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Preserve And Prosper: 3 Affordable Housing Stories In The U.S.’ Growing Cities

A row of apartment buildings in the Bedford-Stuyvesant neighborhood of Brooklyn

The urban revival narrative sweeping America’s biggest cities comes with a caveat: the emigration of working class, low-income families.

The push for affordable housing, in neighborhoods offering equitable access to resources and amenities, has been contentious at best and muddled by a push to develop at market-rate and higher.

Excluding college-educated Millennials and young professionals, the U.S.’ low density suburbs grew 1.3% in 2016, according to FiveThirtyEight. Families are flocking to cheaper suburbs, unable to afford an urban lifestyle.

Preservation of affordable housing offers a more sustainable solution to maintaining mixed-income communities and preventing the migration away from urban life. Renovating existing units using infrastructure already in place is more environmentally responsible and better aligns with community planning proposals.

Policy vs. Preservation: Austin’s Affordable Housing Battle

The Austin skyline

Austin, the Texas college town that swelled to a population of more than 865,000 in 2014, still acts like a small city, and in the process has created a housing crisis. Limited planning for affordable housing and pushback from Texas policymakers trying to limit the number of low-income housing tax credits available for developers left a small and severely outdated inventory.

An independent housing market analysis conducted by BBC Research & Consulting in 2008 found that over 44,000 renters needing rents of less than $425/month had just 7,150 units available. Within the existing stock, 3,000 low-income renters occupy units in poor condition, with 5% alleging the dilapidation is so severe that the units are unlivable.

Local groups have taken on the challenge of encouraging the creation and improvement of affordable units. HousingWorks Austin is working on a “strike fund” that would preserve 20,000 units over the next 20 years, according to the Urban Land Institute. The goal is to add $20M to $30M in private investment to the fund, which would be managed by a community development institution and allow developers to quickly preserve properties in the housing market.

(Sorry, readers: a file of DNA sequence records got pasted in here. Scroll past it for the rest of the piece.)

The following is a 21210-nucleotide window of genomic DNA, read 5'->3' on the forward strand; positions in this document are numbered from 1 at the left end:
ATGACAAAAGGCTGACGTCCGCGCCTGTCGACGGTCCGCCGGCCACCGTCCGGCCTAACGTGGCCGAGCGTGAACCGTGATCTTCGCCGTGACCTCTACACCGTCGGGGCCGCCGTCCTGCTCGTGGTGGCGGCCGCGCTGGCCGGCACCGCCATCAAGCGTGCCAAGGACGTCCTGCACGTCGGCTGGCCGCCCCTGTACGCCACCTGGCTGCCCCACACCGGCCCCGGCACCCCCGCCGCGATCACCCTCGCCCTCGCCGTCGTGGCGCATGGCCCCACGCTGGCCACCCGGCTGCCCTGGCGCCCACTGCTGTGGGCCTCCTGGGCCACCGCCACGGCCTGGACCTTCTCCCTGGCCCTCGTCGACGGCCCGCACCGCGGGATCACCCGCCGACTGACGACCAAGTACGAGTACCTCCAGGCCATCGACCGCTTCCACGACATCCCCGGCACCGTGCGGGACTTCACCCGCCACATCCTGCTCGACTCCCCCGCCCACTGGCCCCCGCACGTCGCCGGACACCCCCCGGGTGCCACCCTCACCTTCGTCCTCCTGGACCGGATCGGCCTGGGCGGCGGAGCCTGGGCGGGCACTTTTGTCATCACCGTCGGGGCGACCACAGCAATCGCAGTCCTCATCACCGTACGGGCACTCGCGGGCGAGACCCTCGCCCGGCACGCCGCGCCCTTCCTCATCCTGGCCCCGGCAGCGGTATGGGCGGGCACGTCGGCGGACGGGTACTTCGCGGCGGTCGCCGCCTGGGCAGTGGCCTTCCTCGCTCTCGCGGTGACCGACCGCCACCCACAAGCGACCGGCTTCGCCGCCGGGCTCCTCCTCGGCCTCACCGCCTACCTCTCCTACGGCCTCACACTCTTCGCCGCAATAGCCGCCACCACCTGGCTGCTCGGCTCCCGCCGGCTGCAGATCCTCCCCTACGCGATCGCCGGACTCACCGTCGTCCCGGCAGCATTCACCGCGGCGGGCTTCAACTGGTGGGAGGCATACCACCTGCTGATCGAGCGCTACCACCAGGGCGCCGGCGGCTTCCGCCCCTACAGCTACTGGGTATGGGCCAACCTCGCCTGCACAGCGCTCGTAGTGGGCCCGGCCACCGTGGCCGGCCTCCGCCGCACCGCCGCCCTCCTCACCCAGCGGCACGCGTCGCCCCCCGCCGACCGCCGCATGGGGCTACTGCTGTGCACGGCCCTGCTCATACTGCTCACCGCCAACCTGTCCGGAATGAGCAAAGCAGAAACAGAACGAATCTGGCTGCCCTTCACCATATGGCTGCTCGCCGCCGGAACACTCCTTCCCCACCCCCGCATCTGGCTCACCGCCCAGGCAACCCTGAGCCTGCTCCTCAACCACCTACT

Chicago’s ‘Naturally Occurring’ Affordable Housing

The Austin Town Hall in Chicago, Ill.

The Austin neighborhood of Chicago is taking affordable housing preservation into areas that have historically lacked access to investment. For owners in low- to moderate-income markets, the inability to secure loans from traditional lenders has led to underuse, vacancy and the demolition of units.

Long-term vacancy was the issue with a mixed-use building at 4657 West Madison St., which sat unoccupied for 20 years, according to the Urban Land Institute. Community Investment Corp., a community development financial institutions fund that finances the acquisition and preservation of multifamily rental housing in the Chicago area, facilitated the purchase of the building by a local buyer in 2012. The renovated space includes 10 two-bedroom rental units and six commercial units.

The apartments are affordable because of the low market rents in the neighborhood, as opposed to enforced subsidies.

The acquisition and rehabilitation of 4657 West Madison cost $824,733, and the owner received $418,900 in financing from CIC. The Urban Land Institute found that acquisition, rehab and energy improvements cost $52K less than new construction.

In DC, The Future Of Affordable Housing Preservation Is Green

Mount Pleasant Street NW in the Mount Pleasant neighborhood of Washington, DC

At the Monseñor Romero Apartments in the Mount Pleasant neighborhood of DC, a 67-unit building that is home to predominantly low- to moderate-income Latino families underwent fire restoration and green rehabilitation. The renovations allowed 60% of the original tenants to return to the building.

Adjacent to to the high-traffic, high-priced Columbia Heights neighborhood, residents can continue to enjoy access to amenities, public transportation and employment opportunities.

The green preservation strategy also saves tenants $1,800 annually in utilities, according to ULI.

Financing was made possible through the use of tax credits, grants and loans organized by DC's National Housing Trust and Enterprise Community Partners, which supported initiatives like energy efficiency and historic preservation. Green loans have become popular among all types of development projects as a way to not only save on eventual energy costs but also on the initial assessments required to modernize multifamily buildings.

Investment in affordable housing preservation is not only cost-efficient, but a way to maintain the diversity of America’s fastest-growing cities and encourage continued economic growth. Hunt Mortgage Group specializes in financing housing preservation, and strategically can find the best loans for developers looking to build and improve communities throughout the nation.

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